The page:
Best American Chess Players of All-time

Best American Chess Players of All-time

Chess in America

The pandemic teamed with the Netflix show- “The Queen’s Gambit” to produce a phenomenon that has shaken the 1,500-year-old game of chess. Chess hasn’t been this popular in America since American chess great Bobby Fischer captivated the public with his match against Russian Boris Spassky over five decades ago.

“The Queen’s Gambit has had the most impact on how cool the game has become since [then],” says Marty Grund, head of the Internet Chess Club, a website where players can talk, and read chess news, play online, and so on.

According to Laura Nystrom, a representative for chess.com, the site’s membership has increased from 30 million before the outbreak to 69 million presently. In March 2020, the site had an average of 1 million daily active players. That number has now risen to 4 million. So, numbers are speaking, right?

Along with the boundless hype of Chess in America, the land has been blessed with some admirable Chess players. In today’s article, we are going to talk about.

Bobby Fischer

Well, well, well! He is a tough guy to be bound by words. After reading this article, you shouldn’t miss out on the article in this link on softwarechess.com.

Robert James Fischer, who’s more prominently known as “Bobby-Fischer,” was an American chess grandmaster and the crown of the eleventh World Chess Championship. At age 14, he won the 1958 U.S. Championship. Later, in 1964, he won the same tournament with a perfect score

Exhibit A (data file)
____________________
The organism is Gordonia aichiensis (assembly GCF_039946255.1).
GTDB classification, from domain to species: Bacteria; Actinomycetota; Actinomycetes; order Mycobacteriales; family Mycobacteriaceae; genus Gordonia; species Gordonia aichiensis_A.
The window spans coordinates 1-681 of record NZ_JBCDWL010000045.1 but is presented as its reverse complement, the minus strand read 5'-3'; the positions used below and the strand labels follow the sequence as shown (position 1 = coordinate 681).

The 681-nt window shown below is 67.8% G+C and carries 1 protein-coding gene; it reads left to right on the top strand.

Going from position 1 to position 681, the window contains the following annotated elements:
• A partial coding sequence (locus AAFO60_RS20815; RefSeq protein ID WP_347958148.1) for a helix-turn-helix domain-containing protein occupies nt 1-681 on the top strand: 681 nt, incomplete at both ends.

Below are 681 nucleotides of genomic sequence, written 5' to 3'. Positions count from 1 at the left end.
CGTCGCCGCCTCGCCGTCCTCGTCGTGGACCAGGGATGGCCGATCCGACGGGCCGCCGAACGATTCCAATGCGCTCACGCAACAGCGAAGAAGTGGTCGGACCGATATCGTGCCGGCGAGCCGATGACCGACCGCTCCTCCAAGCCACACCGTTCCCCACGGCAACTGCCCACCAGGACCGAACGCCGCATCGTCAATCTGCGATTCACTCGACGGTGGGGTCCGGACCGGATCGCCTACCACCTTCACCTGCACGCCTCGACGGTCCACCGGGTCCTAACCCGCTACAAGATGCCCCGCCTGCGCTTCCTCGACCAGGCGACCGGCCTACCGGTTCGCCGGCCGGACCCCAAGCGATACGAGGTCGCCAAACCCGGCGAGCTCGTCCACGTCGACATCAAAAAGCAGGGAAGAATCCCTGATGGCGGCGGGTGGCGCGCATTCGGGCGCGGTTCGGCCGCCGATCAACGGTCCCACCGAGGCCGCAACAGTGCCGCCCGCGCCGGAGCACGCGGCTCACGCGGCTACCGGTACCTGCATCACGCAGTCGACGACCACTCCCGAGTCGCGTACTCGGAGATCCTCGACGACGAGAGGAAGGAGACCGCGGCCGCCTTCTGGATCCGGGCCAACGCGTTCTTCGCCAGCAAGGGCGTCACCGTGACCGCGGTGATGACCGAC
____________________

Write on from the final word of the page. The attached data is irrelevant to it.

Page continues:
Fischer, born in 1943 in the U.S., was destined for greatness. His biological father was Paul Nememyi, a physicist and child maths genius who authored a textbook on mechanics studied by German undergrads. Psychiatric concerns plagued him. The similarities between the two were obvious.

Bobby learned chess from his half-sister Joan when he was 6. Regina Pusan, their mother, spoke 7-8 languages and exhibited intelligence early. Joan didn’t have time to play chess with Bobby, so he played many of his early games against himself using an old chess book.

After 9/11, Fischer said, “what comes around, goes around, even to the U.S.” Fischer was arrested in Japan for using a restricted passport and died of kidney failure in 2008. Some say he had schizophrenia or Asperger’s syndrome, but most feel he had a paranoid personality disorder. He died at 64, the number of chessboard squares.

Fabiano Caruana

Fabiano Caruana has become the youngest American chess grandmaster. This world’s No. 2 grandmaster won many tournaments. In 2018, the American lost to Magnus Carlsen in London’s tie-break playoffs. 2012 saw Caruana growth. Caruana won the Reykjavik Open, Sigeman and Co. Chess Tournament, and Dortmund Sparkassen Chess Meeting. Caruana won the Tal Memorial and Grand Slam Chess Final in the same year. By January 2013, Caruana was rated 2781, fifth.